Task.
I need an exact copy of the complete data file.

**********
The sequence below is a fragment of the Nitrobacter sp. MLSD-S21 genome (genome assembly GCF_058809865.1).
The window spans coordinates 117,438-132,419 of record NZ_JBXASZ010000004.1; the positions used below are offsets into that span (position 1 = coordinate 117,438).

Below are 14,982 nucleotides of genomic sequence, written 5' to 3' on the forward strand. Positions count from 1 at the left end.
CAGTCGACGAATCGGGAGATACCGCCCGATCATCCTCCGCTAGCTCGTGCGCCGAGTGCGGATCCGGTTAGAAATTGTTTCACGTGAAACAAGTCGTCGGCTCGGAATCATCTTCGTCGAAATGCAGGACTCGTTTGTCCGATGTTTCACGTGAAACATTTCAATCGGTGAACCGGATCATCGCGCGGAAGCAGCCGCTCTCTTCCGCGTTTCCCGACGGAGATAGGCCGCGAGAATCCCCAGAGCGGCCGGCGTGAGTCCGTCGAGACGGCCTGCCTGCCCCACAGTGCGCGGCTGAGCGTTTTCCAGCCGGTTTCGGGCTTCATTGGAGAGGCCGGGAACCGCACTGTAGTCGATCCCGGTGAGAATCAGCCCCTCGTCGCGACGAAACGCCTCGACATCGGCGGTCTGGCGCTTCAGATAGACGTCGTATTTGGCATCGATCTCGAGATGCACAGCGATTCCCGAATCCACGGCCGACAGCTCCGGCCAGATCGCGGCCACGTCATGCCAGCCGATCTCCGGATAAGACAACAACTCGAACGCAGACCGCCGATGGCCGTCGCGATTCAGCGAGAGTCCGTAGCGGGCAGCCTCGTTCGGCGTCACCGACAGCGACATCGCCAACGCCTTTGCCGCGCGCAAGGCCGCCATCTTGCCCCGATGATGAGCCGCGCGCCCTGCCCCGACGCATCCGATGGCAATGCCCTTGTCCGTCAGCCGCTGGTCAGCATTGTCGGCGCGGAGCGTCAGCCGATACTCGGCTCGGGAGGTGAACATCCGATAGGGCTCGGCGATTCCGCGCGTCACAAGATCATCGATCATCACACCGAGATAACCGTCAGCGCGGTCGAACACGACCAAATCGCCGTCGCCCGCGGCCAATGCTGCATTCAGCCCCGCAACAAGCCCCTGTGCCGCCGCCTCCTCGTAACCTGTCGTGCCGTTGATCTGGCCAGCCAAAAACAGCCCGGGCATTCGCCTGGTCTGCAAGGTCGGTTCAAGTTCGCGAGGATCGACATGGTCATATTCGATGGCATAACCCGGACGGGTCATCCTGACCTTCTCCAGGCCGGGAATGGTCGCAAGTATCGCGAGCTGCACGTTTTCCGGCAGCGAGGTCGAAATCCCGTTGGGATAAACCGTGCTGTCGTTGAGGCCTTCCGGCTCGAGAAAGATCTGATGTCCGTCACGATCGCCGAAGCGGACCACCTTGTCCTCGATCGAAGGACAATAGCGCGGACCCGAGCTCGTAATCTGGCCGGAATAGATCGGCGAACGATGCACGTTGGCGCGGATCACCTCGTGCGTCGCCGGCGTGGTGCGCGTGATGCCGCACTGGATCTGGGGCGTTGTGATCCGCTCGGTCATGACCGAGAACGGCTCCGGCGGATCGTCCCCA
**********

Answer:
The sequence below is a fragment of the Nitrobacter sp. MLSD-S21 genome (genome assembly GCF_058809865.1).
The window spans coordinates 117,438-132,419 of record NZ_JBXASZ010000004.1; the positions used below are offsets into that span (position 1 = coordinate 117,438).

Below are 14,982 nucleotides of genomic sequence, written 5' to 3' on the forward strand. Positions count from 1 at the left end.
CAGTCGACGAATCGGGAGATACCGCCCGATCATCCTCCGCTAGCTCGTGCGCCGAGTGCGGATCCGGTTAGAAATTGTTTCACGTGAAACAAGTCGTCGGCTCGGAATCATCTTCGTCGAAATGCAGGACTCGTTTGTCCGATGTTTCACGTGAAACATTTCAATCGGTGAACCGGATCATCGCGCGGAAGCAGCCGCTCTCTTCCGCGTTTCCCGACGGAGATAGGCCGCGAGAATCCCCAGAGCGGCCGGCGTGAGTCCGTCGAGACGGCCTGCCTGCCCCACAGTGCGCGGCTGAGCGTTTTCCAGCCGGTTTCGGGCTTCATTGGAGAGGCCGGGAACCGCACTGTAGTCGATCCCGGTGAGAATCAGCCCCTCGTCGCGACGAAACGCCTCGACATCGGCGGTCTGGCGCTTCAGATAGACGTCGTATTTGGCATCGATCTCGAGATGCACAGCGATTCCCGAATCCACGGCCGACAGCTCCGGCCAGATCGCGGCCACGTCATGCCAGCCGATCTCCGGATAAGACAACAACTCGAACGCAGACCGCCGATGGCCGTCGCGATTCAGCGAGAGTCCGTAGCGGGCAGCCTCGTTCGGCGTCACCGACAGCGACATCGCCAACGCCTTTGCCGCGCGCAAGGCCGCCATCTTGCCCCGATGATGAGCCGCGCGCCCTGCCCCGACGCATCCGATGGCAATGCCCTTGTCCGTCAGCCGCTGGTCAGCATTGTCGGCGCGGAGCGTCAGCCGATACTCGGCTCGGGAGGTGAACATCCGATAGGGCTCGGCGATTCCGCGCGTCACAAGATCATCGATCATCACACCGAGATAACCGTCAGCGCGGTCGAACACGACCAAATCGCCGTCGCCCGCGGCCAATGCTGCATTCAGCCCCGCAACAAGCCCCTGTGCCGCCGCCTCCTCGTAACCTGTCGTGCCGTTGATCTGGCCAGCCAAAAACAGCCCGGGCATTCGCCTGGTCTGCAAGGTCGGTTCAAGTTCGCGAGGATCGACATGGTCATATTCGATGGCATAACCCGGACGGGTCATCCTGACCTTCTCCAGGCCGGGAATGGTCGCAAGTATCGCGAGCTGCACGTTTTCCGGCAGCGAGGTCGAAATCCCGTTGGGATAAACCGTGCTGTCGTTGAGGCCTTCCGGCTCGAGAAAGATCTGATGTCCGTCACGATCGCCGAAGCGGACCACCTTGTCCTCGATCGAAGGACAATAGCGCGGACCCGAGCTCGTAATCTGGCCGGAATAGATCGGCGAACGATGCACGTTGGCGCGGATCACCTCGTGCGTCGCCGGCGTGGTGCGCGTGATGCCGCACTGGATCTGGGGCGTTGTGATCCGCTCGGTCATGACCGAGAACGGCTCCGGCGGATCGTCCCCA